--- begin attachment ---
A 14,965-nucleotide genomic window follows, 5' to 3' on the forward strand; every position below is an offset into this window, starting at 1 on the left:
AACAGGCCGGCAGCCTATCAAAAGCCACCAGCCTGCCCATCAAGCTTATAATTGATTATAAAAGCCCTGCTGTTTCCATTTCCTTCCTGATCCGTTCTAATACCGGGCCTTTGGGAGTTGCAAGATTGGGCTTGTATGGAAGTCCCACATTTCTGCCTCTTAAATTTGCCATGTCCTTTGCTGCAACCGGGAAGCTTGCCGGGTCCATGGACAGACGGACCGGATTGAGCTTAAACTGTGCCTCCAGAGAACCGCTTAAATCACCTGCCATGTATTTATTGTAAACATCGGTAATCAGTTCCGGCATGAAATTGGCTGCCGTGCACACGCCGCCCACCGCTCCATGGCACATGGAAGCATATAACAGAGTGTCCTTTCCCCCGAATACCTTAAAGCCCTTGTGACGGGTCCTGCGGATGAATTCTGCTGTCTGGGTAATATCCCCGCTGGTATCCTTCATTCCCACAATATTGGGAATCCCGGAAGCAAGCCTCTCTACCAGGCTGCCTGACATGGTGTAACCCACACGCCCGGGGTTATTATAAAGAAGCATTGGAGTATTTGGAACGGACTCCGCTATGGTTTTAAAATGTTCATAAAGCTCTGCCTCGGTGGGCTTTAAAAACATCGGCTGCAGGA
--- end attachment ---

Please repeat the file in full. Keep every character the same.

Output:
A 14,965-nucleotide genomic window follows, 5' to 3' on the forward strand; every position below is an offset into this window, starting at 1 on the left:
AACAGGCCGGCAGCCTATCAAAAGCCACCAGCCTGCCCATCAAGCTTATAATTGATTATAAAAGCCCTGCTGTTTCCATTTCCTTCCTGATCCGTTCTAATACCGGGCCTTTGGGAGTTGCAAGATTGGGCTTGTATGGAAGTCCCACATTTCTGCCTCTTAAATTTGCCATGTCCTTTGCTGCAACCGGGAAGCTTGCCGGGTCCATGGACAGACGGACCGGATTGAGCTTAAACTGTGCCTCCAGAGAACCGCTTAAATCACCTGCCATGTATTTATTGTAAACATCGGTAATCAGTTCCGGCATGAAATTGGCTGCCGTGCACACGCCGCCCACCGCTCCATGGCACATGGAAGCATATAACAGAGTGTCCTTTCCCCCGAATACCTTAAAGCCCTTGTGACGGGTCCTGCGGATGAATTCTGCTGTCTGGGTAATATCCCCGCTGGTATCCTTCATTCCCACAATATTGGGAATCCCGGAAGCAAGCCTCTCTACCAGGCTGCCTGACATGGTGTAACCCACACGCCCGGGGTTATTATAAAGAAGCATTGGAGTATTTGGAACGGACTCCGCTATGGTTTTAAAATGTTCATAAAGCTCTGCCTCGGTGGGCTTTAAAAACATCGGCTGCAGGA